In August 2016, when St. Louis Magazine
published its bombshell report on the overuse of tax abatements in the city
, writer Jeannette Cooperman used as her Exhibit A a trio of costly new homes in the Hill. The homes were valued well over $500,000, she wrote. Yet their owners were paying around $500 annually in property taxes, far less than city residents with comparatively modest homes. Thanks to the city's penchant for handing out 100 percent abatements on new construction or rehabs, the owners were able to enjoy ten years in their new mansions — locked into the tax bill assessed for the smaller homes that previously stood on site.
It was very, very troubling. But those tax breaks have nothing on the ones set for discussion this morning at the Board of Aldermen's Neighborhood Development Committee.
The Villas on the Hill
, a quartet of "luxury townhomes," are currently under construction in the heart of the Hill, just across the street from Charlie Gitto's. A sign in front of the site promises that prices will begin in the "mid $400s." The developer — Charlie Gitto himself — has told the city that each of the four units will go on the market for $459,000.
Yet if Alderman Joseph Vollmer's abatement request is approved, the new homeowners won't pay the minimal taxes assessed to the two small homes that used to be on site — bad enough as that would be. No, in this case, they'd be paying the rate assessed on the vacant lot after those homes were bulldozed in late 2016. That's less than $160 a year in property taxes. Houses worth half as much in St. Louis pay ten times more.
You could chalk it up to calculation or to near-perfect timing, but it boils down to this: The request for abatement wasn't made until the old homes were demolished and the lots assessed as vacant. And so instead of locking in annual taxes of $758 and $907, respectively, the 100 percent abatement Vollmer is requesting would lock in taxes at $132 and $153 for five years.
In most tax abatements, the city is missing out only on what might have been, on the possibility of revenue. (That's one way supporters of such subsidies are able to justify them.) Vollmer's bill is more galling: After replacing one-story cottages with swanky residences, the city will actually be losing tax revenue.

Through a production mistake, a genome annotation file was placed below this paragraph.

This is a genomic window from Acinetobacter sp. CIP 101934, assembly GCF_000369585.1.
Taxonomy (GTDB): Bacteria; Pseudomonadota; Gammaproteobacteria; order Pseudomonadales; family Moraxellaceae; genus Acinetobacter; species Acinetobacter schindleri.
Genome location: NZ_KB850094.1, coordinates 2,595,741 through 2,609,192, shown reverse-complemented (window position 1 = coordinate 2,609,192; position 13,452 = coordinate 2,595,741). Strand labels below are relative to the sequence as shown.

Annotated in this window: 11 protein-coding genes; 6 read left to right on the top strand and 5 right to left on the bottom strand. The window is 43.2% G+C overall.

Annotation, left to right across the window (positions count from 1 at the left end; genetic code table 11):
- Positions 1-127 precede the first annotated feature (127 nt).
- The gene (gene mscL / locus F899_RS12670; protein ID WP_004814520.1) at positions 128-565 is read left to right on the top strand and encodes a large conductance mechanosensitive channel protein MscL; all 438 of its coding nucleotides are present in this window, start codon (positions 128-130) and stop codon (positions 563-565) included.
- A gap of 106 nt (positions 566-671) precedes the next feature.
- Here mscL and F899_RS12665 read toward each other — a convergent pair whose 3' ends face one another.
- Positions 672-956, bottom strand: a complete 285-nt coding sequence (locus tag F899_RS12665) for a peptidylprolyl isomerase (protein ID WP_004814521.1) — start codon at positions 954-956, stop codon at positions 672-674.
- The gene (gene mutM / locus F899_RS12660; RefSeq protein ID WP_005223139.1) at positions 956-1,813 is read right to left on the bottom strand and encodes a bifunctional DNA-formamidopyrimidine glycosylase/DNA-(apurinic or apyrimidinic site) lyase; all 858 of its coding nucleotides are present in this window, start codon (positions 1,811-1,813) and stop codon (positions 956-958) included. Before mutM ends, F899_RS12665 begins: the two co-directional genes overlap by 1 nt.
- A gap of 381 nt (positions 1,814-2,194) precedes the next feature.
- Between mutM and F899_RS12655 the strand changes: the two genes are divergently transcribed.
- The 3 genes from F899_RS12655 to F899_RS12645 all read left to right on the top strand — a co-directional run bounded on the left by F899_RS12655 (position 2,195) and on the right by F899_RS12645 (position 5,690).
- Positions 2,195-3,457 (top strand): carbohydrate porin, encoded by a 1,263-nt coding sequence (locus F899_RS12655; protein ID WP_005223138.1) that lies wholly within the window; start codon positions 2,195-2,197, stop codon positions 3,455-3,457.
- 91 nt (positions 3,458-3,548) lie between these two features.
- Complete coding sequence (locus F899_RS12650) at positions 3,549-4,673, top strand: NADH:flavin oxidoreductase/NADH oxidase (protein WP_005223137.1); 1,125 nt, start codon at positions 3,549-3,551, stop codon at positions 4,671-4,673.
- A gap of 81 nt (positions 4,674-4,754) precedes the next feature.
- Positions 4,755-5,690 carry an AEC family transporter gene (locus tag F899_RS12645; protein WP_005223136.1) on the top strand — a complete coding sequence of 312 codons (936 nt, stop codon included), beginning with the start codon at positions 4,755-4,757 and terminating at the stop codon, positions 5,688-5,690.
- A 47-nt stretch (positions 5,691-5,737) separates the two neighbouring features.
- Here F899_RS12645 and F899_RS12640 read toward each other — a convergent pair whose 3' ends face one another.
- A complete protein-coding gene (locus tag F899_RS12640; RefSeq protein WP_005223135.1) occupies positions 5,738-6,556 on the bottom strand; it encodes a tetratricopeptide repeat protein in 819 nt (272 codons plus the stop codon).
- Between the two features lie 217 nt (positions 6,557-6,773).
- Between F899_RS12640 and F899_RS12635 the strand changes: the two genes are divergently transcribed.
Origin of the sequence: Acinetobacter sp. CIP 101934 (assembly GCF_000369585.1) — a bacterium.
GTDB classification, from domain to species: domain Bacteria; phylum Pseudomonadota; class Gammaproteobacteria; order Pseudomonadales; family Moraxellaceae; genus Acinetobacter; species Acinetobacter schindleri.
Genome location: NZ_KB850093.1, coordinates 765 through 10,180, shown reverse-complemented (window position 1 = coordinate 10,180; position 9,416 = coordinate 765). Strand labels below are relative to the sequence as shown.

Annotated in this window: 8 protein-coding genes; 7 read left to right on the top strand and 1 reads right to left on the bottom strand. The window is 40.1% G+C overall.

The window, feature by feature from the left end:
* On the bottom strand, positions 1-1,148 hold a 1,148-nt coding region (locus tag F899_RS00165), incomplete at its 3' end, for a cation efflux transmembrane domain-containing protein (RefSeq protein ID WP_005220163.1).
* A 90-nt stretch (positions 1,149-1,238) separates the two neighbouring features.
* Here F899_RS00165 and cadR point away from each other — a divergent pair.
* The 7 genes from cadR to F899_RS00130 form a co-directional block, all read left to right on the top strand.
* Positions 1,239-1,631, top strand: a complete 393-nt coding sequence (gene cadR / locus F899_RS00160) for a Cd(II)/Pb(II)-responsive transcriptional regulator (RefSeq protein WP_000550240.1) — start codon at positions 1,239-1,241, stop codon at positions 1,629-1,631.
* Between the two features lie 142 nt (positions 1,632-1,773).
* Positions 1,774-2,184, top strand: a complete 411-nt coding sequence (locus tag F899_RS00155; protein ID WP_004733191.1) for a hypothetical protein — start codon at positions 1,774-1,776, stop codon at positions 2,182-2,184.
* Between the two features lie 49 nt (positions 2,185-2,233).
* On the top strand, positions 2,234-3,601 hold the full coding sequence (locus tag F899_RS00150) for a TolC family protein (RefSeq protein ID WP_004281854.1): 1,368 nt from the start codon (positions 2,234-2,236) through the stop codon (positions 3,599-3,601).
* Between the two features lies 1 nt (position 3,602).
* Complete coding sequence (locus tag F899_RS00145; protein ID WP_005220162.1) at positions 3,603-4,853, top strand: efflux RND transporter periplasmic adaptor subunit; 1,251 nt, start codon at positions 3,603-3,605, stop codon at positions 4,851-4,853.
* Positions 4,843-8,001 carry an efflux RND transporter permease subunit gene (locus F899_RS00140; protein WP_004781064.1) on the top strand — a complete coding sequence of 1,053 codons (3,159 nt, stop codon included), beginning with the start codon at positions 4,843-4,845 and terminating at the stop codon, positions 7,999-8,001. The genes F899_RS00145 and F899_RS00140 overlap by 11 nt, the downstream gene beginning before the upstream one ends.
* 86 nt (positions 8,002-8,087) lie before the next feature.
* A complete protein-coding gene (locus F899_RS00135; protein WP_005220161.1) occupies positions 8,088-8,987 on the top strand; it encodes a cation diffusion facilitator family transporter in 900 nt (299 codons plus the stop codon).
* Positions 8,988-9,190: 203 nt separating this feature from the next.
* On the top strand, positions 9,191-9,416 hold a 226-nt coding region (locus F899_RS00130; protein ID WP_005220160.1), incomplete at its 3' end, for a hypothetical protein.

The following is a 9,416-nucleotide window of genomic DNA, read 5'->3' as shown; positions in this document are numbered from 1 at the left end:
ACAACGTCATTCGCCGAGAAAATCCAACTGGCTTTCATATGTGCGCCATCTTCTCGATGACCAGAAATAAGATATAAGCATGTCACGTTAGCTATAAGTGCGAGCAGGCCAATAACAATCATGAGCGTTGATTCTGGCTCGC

Members of Team TIF, an activist group that crusades against such abatements
, plan to be at this morning's meeting to push back against approval. Andrew Arkills, a volunteer with the group, notes the timing of the demolition and the reassessment in concluding that the deal smells a "little funky."
But it's not just Team TIF opposing this abatement. It's also the St. Louis Development Corporation, or SLDC.
The agency is supposedly the expert on incentive deals. In fact, in the St. Louis Magazine
story, Alderman Vollmer claimed that he deferred to the SLDC on abatement details. "Those guys know more about numbers," he told Cooperman. "I’m just a saloonkeeper who got elected.”
So what did "those guys" say about these numbers? No tax break was necessary, the agency concluded, "based on the strength of the surrounding market."
In other words: The Hill is hot right now. You don't need to promise homeowners a big tax break to get them to consider spending $459,000 on new construction, not on Shaw Avenue. Yet Vollmer is proposing one anyway.
The alderman did not return our call seeking comment yesterday. Still, precedent is on his side. Most of the time, when St. Louis aldermen ask for a tax abatement in their ward, other members defer to them. Never mind what's best for the city as a whole; "aldermanic courtesy" holds sway
And despite the SLDC's negative assessment, the project has already cleared one major hurdle. In September, it went before the city's Land Clearance and Reutilization Authority. And though that body agreed the project shouldn't get an abatement, the members declared it blighted anyway — which is, yes, the first step for getting an abatement. In their brief discussion, recorded by Team TIF, members suggested this could allow the developer to come back with a more worthy project.
He didn't. Instead, Vollmer introduced his bill in the Board of Aldermen going for a five-year, 100 percent abatement on the very project the SLDC opposed. Hey, it's blighted; why not? As Team TIF's Glenn Burleigh explained in a revealing op-ed
for the RFT
back in August, that's how these things go. Everybody just keeps doing their part to go with the flow until we've given away the whole damn farm.
The activists trying to stop this are frustrated. Arkills points to Vollmer's words last year about relying on the SLDC. The alderman can't have it both ways, Arkills says: "Either we're trusting people at the SLDC to run the numbers or not. The number crunchers he trusted up until last year, it seems like he's now ignoring."
We might ask the same question of the Board of Aldermen. Are they serious about trying to block the most unnecessary tax giveaway? Or are they only interested in stopping the ones that shame colleagues
who've failed to toe the line
? The experts have weighed in and said this project isn't worthy. Our elected officials — be they saloonkeepers or CPAs — might want to pay attention to that.
Sarah Fenske is the editor in chief of the Riverfront Times. Email her at [email protected] or follow her on Twitter @sarahfenske